The opinion of the court was delivered by: BRENNAN
There is presented by mail to this Court the written petition of Stephen Rogalski which prays that a writ of habeas corpus issue, directed to the Warden of Clinton Prison at Dannemora, New York, requiring that he show cause why the petitioner should not be discharged from imprisonment therein.
In view of the disposition to be made of this application a brief statement of the facts disclosed in the petition is made below.
On July 2, 1938, the relator, Stephen Rogalski, together with two companions, Shinsky (Gerschinsky) and Todaro, were passengers in an automobile driven by one Klein in which were found two loaded revolvers. In October, 1938, they were each convicted in County Court of Kings County of the crime of carrying a dangerous weapon, in violation of Section 1897, Subdivision 4 of the Penal Law of the State of New York, Consol.Laws, c. 40.
Section 1898-a of the Penal Law of the State of New York provides in substance that the presence in an automobile of any pistol, shall be presumptive evidence of its illegal possession by all persons found in said automobile at the time said weapon is found. The petitioner alleges that his conviction and subsequent confinement were predicated solely upon the presumption above referred to, and his application is based solely upon the ground that Section 1898-a of the Penal Law of the State of New York is unconstitutional, and that its application by the trial court constituted a denial of due process of law in contravention of the Fourteenth Amendment of the Constitution of the United States.
The conviction of petitioner was affirmed in the Appellate Division of the Supreme Court in March, 1939 (People v. Shinsky, 256 App.Div. 995, 11 N.Y.S.2d 365), and affirmed by the Court of Appeals on June 19, 1939 (People v. Gerschinsky, 281 N.Y. 581, 22 N.E.2d 160). Motion for re-argument by Shinsky was denied December 15, 1939 (281 N.Y. 881, 24 N.E.2d 507).
A writ of habeas corpus obtained by the petitioner, by means of which he attempted to challenge the constitutionality of Section 1898-a of the Penal Law of the State of New York, was dismissed by the Supreme Court of Clinton County on June 12, 1942. An appeal was taken from such dismissal to the Appellate Division, and the order of the trial court was affirmed in November, 1942 (People ex rel. Rogalski v. Martin, 265 App.Div. 903, 38 N.Y.S.2d 8). The order of the Appellate Division was affirmed by the Court of Appeals on April 22, 1943 (290 N.Y. 751, 50 N.E.2d 98).
Application was then made by the petitioner to the United States Supreme Court for a writ of certiorari, which was denied on October 11, 1943 (320 U.S. 767, 64 S. Ct. 53), upon the ground that it did not appear that the New York State Court of Appeals passed upon the constitutionality of Section 1898-a of the Penal Law of the State of New York. An extension of time to December 4, 1943, within which to petition for a re-hearing before the United States Supreme Court was granted by Justice Jackson, and in the meantime the petitioner by informal motion requested the New York State Court of Appeals to amend the remittitur which request was denied on November 24, 1943, on the ground "* * * that the only question of constitutional law considered and determined by that Court was whether the refusal to permit the applicant to challenge by habeas corpus the validity of his conviction was a denial of due process * * *." The petition for re-hearing was thereafter denied on December 6, 1943, by the United States Supreme Court (320 U.S. 814, 64 S. Ct. 258).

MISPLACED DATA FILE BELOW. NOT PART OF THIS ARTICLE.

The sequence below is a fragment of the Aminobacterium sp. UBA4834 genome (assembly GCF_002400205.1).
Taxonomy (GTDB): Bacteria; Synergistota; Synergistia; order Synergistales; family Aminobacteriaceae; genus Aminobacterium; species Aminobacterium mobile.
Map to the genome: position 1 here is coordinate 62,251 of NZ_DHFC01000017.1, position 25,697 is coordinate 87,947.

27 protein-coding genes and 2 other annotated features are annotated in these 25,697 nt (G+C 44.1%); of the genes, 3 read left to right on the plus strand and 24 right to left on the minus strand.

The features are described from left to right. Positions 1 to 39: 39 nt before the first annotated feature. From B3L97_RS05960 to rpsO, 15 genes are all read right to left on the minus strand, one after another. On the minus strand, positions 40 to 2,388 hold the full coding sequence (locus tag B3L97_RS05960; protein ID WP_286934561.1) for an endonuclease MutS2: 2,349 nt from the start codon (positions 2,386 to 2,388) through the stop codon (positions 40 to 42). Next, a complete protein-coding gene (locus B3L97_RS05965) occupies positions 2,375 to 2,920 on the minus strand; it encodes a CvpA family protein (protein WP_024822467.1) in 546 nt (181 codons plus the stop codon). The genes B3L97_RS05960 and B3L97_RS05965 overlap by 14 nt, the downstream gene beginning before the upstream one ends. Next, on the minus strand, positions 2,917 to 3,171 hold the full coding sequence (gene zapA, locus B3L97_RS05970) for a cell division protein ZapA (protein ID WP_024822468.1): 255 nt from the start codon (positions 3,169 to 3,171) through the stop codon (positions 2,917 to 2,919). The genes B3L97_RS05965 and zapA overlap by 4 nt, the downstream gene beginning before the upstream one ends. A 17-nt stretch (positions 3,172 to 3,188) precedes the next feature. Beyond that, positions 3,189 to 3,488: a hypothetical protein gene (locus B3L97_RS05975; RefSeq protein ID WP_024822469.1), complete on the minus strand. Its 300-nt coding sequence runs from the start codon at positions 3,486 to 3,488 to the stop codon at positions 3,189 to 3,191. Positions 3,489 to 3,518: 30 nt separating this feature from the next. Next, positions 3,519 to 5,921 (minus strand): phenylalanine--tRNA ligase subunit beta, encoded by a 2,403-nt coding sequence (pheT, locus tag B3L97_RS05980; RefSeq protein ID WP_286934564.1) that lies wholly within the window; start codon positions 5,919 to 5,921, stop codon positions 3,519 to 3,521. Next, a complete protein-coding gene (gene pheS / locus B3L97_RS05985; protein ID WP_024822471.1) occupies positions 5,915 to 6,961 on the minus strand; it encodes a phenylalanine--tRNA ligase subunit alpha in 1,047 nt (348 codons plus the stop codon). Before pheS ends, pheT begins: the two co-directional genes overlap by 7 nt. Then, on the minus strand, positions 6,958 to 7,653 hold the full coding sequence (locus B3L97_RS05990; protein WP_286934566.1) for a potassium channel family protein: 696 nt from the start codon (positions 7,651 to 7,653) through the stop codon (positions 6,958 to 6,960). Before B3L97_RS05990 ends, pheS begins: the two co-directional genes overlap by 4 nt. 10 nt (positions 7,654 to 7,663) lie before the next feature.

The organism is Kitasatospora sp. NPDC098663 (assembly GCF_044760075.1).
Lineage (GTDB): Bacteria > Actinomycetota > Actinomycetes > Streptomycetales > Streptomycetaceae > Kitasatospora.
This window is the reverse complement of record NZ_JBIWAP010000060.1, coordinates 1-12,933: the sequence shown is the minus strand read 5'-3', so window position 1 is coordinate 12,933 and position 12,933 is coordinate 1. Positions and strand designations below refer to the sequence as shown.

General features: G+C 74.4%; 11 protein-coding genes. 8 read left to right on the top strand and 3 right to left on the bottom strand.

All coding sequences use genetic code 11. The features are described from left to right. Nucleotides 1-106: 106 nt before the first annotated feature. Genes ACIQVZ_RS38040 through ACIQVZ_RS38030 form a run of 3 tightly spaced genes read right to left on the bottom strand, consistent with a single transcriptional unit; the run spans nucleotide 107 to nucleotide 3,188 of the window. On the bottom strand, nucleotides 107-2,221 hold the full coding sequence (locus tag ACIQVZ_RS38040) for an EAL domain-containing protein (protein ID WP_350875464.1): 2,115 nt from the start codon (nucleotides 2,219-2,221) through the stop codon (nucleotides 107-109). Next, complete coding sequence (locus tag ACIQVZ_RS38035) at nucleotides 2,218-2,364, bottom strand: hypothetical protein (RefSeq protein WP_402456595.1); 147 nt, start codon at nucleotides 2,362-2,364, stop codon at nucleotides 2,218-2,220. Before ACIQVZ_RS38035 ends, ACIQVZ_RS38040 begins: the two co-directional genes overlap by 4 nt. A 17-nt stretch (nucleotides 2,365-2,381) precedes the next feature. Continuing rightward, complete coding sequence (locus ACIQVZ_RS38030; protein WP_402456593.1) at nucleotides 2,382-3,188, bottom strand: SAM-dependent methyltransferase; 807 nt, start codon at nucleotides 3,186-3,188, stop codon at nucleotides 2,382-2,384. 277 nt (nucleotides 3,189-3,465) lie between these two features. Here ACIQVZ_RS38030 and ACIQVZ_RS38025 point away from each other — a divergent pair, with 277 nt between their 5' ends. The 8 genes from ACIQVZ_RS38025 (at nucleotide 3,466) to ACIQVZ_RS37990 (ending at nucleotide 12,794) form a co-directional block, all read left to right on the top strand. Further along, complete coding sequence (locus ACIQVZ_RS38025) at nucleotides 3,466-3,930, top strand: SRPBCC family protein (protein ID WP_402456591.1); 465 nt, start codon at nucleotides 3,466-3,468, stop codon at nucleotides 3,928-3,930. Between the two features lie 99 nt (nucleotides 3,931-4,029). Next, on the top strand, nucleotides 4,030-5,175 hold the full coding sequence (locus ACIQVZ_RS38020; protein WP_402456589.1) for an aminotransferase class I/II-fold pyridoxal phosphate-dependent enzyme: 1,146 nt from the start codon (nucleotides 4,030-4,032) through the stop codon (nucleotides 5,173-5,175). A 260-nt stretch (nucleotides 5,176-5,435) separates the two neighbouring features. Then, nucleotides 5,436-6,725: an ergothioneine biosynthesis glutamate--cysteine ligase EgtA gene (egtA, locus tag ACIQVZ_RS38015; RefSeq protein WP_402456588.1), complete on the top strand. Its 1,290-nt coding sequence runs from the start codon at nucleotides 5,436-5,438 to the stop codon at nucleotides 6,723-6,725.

The petitioner's fellow passenger in the automobile, Shinsky, presented the question of the constitutionality of Section 1898-a of the Penal Law of the State of New York to the Supreme Court of the State of New York in August, 1942. The writ was dismissed (People ex rel. Shinsky v. Hunt, 178 Misc. 960, 36 N.Y.S.2d 801) upon the ground that the Court of Appeals of the State of New York had held the section to be constitutional in its decisions upon appeal from the judgment of conviction above referred to (281 N.Y. 581, 22 N.E.2d 160, and 281 N.Y. 881, 24 N.E.2d 507).
The petitioner claims that the disposal of the writ of haveas corpus by the New York State Courts without a written opinion as to the constitutionality of that section of the Penal Law challenged by the writ left him without a corrective judicial remedy, and creates the "exceptional circumstance of peculiar urgency" which requires action by this Court.
The primary duty of this Court is to determine whether or not the facts alleged by the petitioner, if proved, would warrant the discharge of the prisoner. Ex parte Quirin, 317 U.S. 1, at page 24, 63 S. Ct. 2, 87 L. Ed. 3; Walker v. Johnson, 312 U.S. 275, at page 284, 61 S. Ct. 574, 85 L. Ed. 830; Slaugher v. Wright, 4 Cir., 135 F.2d 613.
The determination must be made with an appreciation of the fact that the power of this Court to issue the writ is not unqualified; that state courts also have the obligation to give an accused the benefit of all constitutional rights, and that the administration of criminal justice by the state courts should not be interfered with, except in rare instances. These principles are well recognized, and referred to in many cases, in which are found the frequent citation of United States ex rel. Kennedy v. Tyler, 269 U.S. 13, 46 S. Ct. 1, 70 L. Ed. 138.
There is no claim of lack of jurisdiction in the trial court of either the crime charged or of the person of the petitioner, and the courts have many times held that the presence in the trial court of jurisdiction of the person and of the offense satisfy the constitutional requirement of due process of law. Frank v. Mangum, 237 U.S. 309, 35 S. Ct. 582, 59 L. Ed. 969.
There remains to be considered whether or not there is disclosed in the petition "exceptional circumstances of peculiar urgency," and the inability or unwillingness of the state courts to act which ...